What Happened?

In April of 1986 I came down with what I thought to be the flu. I had all the flu symptoms plus a few besides (e.g. aches, pains, nausea, migraines, fatigue to the point where I didn’t have enough energy to brush my teeth, lack of appetite, constant thirst). Common flu symptoms right? What I couldn’t figure out was why it was taking so long to get rid of this flu bug. Besides that when I laid down at night to sleep I felt as though I was suffocating and ended up having to sleep sitting up. After a couple weeks of nagging from Colleen I had finally had enough and went to the doctor. A doctor’s examination proved Dr. Dwight’s prognosis, as suggested to Colleen, was right, there was nothing wrong. However, the doctor did say that if I had difficulty sleeping that the evening I was to come in the next day for a chest x-ray and further tests. Wouldn’t you know it I ended up in the doctor’s office the next day. Upon further examination Colleen and I were called in for a private consultation with the doctor where he shared that there was something wrong with my heart. My response was “either fix it or just tell me what I need to take or do to fix it”. After all I was a fit and active 26 yr. old with a belief that all problems have solutions. Unfortunately it wasn’t quite that simple.

After being admitted to the Hospital and having two cardiologists provide their diagnosis of the situation I was given the news that no person wants to ever hear; your condition is terminal and there is nothing that can be done to reverse it. You will not live beyond your 28th birthday. If you have ever felt total hopelessness where you suddenly realized that there is nothing humanly possible that can be done; that was the feeling I felt for two days. If you have never had a sense of real hopelessness, I liken it to being dropped off, by your parents, at a camp where you don’t know anyone and the resulting feeling of loneliness that is felt in the pit of your stomach.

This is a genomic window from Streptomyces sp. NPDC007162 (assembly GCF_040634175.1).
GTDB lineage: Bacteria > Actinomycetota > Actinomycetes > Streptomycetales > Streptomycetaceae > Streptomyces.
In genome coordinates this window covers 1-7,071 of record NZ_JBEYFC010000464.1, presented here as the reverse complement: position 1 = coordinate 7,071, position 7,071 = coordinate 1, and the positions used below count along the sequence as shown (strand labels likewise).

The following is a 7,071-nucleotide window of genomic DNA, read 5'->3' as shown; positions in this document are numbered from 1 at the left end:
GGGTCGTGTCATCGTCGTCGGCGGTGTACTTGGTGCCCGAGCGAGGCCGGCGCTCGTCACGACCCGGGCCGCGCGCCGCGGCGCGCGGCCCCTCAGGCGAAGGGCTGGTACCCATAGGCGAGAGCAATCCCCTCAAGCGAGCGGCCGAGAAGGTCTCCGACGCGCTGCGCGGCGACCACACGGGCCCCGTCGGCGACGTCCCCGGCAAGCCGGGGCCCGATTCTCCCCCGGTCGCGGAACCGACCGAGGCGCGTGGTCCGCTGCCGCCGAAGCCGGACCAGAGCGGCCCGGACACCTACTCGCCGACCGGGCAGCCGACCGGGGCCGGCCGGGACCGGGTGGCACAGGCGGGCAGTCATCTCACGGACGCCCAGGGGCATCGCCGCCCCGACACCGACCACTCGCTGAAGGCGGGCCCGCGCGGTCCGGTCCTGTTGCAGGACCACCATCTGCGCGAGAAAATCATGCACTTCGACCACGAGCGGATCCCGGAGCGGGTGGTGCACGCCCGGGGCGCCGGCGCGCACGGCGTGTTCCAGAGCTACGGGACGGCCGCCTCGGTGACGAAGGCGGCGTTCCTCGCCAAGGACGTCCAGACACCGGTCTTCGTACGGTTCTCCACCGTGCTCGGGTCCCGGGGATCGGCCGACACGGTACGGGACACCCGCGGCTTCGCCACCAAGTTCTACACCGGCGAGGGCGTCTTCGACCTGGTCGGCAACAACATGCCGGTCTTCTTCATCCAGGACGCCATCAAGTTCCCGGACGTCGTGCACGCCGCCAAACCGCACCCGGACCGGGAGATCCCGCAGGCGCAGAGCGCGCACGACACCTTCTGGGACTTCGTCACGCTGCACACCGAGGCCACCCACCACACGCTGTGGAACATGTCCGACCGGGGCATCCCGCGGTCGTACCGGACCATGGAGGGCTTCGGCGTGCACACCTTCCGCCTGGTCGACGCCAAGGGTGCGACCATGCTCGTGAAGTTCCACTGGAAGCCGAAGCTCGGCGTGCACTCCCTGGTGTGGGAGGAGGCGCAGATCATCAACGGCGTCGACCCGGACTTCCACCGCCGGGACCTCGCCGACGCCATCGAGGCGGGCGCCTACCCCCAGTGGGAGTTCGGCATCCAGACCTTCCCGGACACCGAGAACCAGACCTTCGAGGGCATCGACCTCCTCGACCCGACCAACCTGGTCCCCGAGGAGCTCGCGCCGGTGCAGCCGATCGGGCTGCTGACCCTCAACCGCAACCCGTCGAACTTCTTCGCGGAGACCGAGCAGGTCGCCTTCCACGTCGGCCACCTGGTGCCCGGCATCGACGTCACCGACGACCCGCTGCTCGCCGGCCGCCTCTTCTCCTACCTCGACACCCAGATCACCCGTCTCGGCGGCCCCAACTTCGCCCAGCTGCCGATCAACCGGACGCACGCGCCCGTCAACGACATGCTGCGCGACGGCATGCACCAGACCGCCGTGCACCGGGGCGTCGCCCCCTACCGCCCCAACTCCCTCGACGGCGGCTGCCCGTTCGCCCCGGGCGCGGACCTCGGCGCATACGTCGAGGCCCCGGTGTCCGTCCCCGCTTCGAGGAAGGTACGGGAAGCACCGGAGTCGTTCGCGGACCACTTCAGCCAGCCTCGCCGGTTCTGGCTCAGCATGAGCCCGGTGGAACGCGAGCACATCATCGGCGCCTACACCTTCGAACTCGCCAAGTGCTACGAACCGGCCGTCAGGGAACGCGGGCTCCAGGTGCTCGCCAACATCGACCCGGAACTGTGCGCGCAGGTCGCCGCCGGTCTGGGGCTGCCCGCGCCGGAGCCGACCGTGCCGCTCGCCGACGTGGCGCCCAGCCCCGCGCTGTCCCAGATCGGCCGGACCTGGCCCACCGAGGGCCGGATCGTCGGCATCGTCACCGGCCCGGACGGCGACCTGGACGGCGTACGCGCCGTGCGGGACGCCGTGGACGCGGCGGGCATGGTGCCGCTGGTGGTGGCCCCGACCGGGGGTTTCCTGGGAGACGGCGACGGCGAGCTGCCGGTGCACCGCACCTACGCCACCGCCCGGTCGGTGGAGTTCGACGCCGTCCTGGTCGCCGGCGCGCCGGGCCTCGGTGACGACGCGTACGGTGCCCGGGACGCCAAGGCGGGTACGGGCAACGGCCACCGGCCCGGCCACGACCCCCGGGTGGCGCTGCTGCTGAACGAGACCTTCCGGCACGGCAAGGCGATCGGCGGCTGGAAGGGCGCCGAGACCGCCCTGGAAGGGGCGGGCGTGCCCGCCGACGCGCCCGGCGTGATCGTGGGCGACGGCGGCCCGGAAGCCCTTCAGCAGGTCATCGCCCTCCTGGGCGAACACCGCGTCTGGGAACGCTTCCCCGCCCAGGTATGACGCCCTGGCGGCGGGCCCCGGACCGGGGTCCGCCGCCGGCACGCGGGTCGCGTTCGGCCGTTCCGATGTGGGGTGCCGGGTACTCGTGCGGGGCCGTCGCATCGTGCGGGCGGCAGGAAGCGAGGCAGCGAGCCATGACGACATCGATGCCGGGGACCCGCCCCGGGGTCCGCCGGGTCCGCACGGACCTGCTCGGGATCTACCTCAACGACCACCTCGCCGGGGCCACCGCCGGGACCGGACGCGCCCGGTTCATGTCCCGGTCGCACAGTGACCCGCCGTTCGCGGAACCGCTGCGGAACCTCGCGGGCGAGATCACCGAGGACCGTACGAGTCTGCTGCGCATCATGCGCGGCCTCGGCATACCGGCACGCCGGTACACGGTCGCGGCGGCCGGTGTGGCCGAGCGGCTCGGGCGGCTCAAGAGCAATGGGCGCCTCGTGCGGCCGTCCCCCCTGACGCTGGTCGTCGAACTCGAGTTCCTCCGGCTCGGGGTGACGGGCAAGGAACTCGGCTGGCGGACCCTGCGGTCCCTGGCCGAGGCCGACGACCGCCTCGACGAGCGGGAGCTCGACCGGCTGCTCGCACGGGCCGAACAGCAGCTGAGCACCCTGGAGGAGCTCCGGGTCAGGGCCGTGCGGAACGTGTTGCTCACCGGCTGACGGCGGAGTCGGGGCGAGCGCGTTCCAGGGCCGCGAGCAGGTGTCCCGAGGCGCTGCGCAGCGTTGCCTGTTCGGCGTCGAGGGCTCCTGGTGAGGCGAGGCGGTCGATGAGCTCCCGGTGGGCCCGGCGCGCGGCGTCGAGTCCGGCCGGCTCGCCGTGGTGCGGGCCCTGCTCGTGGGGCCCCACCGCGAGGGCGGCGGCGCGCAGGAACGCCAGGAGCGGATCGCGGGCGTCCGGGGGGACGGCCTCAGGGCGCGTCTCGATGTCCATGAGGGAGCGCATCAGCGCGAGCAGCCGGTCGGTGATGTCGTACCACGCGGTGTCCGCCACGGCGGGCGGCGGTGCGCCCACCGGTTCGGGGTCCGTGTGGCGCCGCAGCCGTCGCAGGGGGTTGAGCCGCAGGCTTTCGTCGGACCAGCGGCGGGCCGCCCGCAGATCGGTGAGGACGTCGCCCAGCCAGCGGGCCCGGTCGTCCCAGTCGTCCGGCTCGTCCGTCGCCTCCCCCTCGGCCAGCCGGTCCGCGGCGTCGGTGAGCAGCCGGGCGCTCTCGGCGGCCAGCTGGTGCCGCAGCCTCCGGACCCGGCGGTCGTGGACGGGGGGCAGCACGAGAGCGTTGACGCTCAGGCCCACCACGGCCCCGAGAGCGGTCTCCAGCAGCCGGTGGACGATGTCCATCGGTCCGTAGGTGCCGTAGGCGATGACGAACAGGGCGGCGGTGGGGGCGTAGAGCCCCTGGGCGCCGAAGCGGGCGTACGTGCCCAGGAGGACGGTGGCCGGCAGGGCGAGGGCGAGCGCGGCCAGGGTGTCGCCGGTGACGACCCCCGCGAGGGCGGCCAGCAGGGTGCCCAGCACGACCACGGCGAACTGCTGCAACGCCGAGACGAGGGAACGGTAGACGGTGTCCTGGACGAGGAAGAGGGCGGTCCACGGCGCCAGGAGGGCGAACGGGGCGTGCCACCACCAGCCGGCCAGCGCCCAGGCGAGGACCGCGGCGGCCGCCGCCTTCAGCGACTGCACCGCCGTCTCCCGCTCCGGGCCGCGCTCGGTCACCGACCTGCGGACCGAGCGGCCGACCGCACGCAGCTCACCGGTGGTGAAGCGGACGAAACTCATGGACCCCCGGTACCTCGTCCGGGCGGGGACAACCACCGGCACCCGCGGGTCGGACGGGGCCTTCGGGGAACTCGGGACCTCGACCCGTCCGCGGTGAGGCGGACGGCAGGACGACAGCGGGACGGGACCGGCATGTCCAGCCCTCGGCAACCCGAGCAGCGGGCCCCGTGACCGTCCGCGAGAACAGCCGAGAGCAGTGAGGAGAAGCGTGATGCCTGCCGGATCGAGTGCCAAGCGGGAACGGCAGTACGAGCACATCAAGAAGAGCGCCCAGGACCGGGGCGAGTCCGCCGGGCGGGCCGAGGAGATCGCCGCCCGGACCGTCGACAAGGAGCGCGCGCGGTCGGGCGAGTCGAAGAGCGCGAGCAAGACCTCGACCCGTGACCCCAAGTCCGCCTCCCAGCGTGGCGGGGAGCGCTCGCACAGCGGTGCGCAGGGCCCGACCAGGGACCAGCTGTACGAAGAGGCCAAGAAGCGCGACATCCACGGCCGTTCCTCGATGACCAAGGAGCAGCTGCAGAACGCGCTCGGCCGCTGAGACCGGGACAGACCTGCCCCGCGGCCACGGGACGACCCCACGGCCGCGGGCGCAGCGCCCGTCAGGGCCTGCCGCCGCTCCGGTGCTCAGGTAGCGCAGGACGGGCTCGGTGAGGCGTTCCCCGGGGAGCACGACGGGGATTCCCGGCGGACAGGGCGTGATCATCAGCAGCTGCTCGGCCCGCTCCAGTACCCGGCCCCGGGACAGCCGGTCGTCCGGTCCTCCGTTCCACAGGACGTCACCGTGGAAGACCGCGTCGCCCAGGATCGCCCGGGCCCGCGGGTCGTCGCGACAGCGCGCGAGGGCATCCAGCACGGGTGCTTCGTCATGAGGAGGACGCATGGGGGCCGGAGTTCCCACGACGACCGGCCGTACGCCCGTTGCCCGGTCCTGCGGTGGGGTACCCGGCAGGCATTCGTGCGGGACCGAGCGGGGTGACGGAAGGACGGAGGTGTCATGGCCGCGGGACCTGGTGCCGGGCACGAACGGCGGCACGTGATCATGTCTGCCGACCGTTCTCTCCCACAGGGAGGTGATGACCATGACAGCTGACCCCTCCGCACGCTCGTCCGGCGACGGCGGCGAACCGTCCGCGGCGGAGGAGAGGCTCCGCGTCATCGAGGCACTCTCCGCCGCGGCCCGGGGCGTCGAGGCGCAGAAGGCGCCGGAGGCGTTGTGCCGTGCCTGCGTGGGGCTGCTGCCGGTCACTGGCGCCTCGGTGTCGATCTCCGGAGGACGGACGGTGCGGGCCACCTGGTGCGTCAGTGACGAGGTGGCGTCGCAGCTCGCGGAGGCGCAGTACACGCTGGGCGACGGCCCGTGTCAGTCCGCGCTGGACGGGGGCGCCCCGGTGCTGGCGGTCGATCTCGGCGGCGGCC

After a couple of days I had come to terms with the fact that I had a very short time to live and was ready to make the best of it. Knowing and sensing that there were hundreds of people praying for me throughout North America resulted in a peace that could only be described as the hand of God. My faith was still in tact believing that whether God wanted to take me or spare my life was ok with me. Then one morning the Cardiologists paid me another visit where they suggested that I consider a treatment that could result in adding years to my life. How many years they could not tell me. When I heard their suggestion I thought they were crazy. Why would I consider such a ludicrous option. Their suggestion was something that only happened in science fiction and horror movies. The cardiologists still encouraged me to consider the option and take a trip down to Tucson Az. where, at the Tucson Medical Center Hospital, they were performing, what in my opinion, was experimental research on human subjects. Who could imagine, 21 yrs. ago, that doctors were actually taking out a live people’s hearts and putting in dead people’s hearts. In any case since we were living in Phoenix at the time we would make the trip and meet with the people that were performing these “experimental” procedures.